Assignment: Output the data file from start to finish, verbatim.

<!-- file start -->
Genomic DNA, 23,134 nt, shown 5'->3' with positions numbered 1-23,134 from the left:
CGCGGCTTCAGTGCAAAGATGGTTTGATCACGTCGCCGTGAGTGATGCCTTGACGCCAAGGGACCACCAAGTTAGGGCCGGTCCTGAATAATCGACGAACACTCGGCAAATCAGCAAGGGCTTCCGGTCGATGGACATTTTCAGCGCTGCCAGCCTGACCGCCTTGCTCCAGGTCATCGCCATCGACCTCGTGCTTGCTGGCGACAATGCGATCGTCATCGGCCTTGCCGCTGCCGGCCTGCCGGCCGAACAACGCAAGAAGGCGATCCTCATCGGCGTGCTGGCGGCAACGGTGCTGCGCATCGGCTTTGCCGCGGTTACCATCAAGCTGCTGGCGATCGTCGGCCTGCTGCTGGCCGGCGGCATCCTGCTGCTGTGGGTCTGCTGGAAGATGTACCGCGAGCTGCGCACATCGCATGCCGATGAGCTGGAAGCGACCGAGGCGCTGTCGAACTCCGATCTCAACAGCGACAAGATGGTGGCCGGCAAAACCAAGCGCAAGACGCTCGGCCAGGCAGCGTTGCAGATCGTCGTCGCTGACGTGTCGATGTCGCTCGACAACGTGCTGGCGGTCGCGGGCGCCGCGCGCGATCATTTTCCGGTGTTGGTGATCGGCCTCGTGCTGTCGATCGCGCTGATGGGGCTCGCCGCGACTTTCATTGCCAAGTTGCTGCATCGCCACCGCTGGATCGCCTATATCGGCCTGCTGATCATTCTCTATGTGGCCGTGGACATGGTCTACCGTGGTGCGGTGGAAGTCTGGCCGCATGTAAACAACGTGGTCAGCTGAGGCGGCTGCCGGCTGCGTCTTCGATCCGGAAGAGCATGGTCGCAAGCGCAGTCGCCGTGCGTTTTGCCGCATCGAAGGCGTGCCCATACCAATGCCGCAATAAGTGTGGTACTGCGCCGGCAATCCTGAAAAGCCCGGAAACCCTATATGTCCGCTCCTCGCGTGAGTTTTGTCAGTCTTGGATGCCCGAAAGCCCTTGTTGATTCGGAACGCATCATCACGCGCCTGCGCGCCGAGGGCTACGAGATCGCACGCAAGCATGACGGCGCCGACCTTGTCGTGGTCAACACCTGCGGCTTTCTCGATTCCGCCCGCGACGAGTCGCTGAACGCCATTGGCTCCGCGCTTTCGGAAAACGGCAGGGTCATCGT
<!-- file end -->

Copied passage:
Genomic DNA, 23,134 nt, shown 5'->3' with positions numbered 1-23,134 from the left:
CGCGGCTTCAGTGCAAAGATGGTTTGATCACGTCGCCGTGAGTGATGCCTTGACGCCAAGGGACCACCAAGTTAGGGCCGGTCCTGAATAATCGACGAACACTCGGCAAATCAGCAAGGGCTTCCGGTCGATGGACATTTTCAGCGCTGCCAGCCTGACCGCCTTGCTCCAGGTCATCGCCATCGACCTCGTGCTTGCTGGCGACAATGCGATCGTCATCGGCCTTGCCGCTGCCGGCCTGCCGGCCGAACAACGCAAGAAGGCGATCCTCATCGGCGTGCTGGCGGCAACGGTGCTGCGCATCGGCTTTGCCGCGGTTACCATCAAGCTGCTGGCGATCGTCGGCCTGCTGCTGGCCGGCGGCATCCTGCTGCTGTGGGTCTGCTGGAAGATGTACCGCGAGCTGCGCACATCGCATGCCGATGAGCTGGAAGCGACCGAGGCGCTGTCGAACTCCGATCTCAACAGCGACAAGATGGTGGCCGGCAAAACCAAGCGCAAGACGCTCGGCCAGGCAGCGTTGCAGATCGTCGTCGCTGACGTGTCGATGTCGCTCGACAACGTGCTGGCGGTCGCGGGCGCCGCGCGCGATCATTTTCCGGTGTTGGTGATCGGCCTCGTGCTGTCGATCGCGCTGATGGGGCTCGCCGCGACTTTCATTGCCAAGTTGCTGCATCGCCACCGCTGGATCGCCTATATCGGCCTGCTGATCATTCTCTATGTGGCCGTGGACATGGTCTACCGTGGTGCGGTGGAAGTCTGGCCGCATGTAAACAACGTGGTCAGCTGAGGCGGCTGCCGGCTGCGTCTTCGATCCGGAAGAGCATGGTCGCAAGCGCAGTCGCCGTGCGTTTTGCCGCATCGAAGGCGTGCCCATACCAATGCCGCAATAAGTGTGGTACTGCGCCGGCAATCCTGAAAAGCCCGGAAACCCTATATGTCCGCTCCTCGCGTGAGTTTTGTCAGTCTTGGATGCCCGAAAGCCCTTGTTGATTCGGAACGCATCATCACGCGCCTGCGCGCCGAGGGCTACGAGATCGCACGCAAGCATGACGGCGCCGACCTTGTCGTGGTCAACACCTGCGGCTTTCTCGATTCCGCCCGCGACGAGTCGCTGAACGCCATTGGCTCCGCGCTTTCGGAAAACGGCAGGGTCATCGT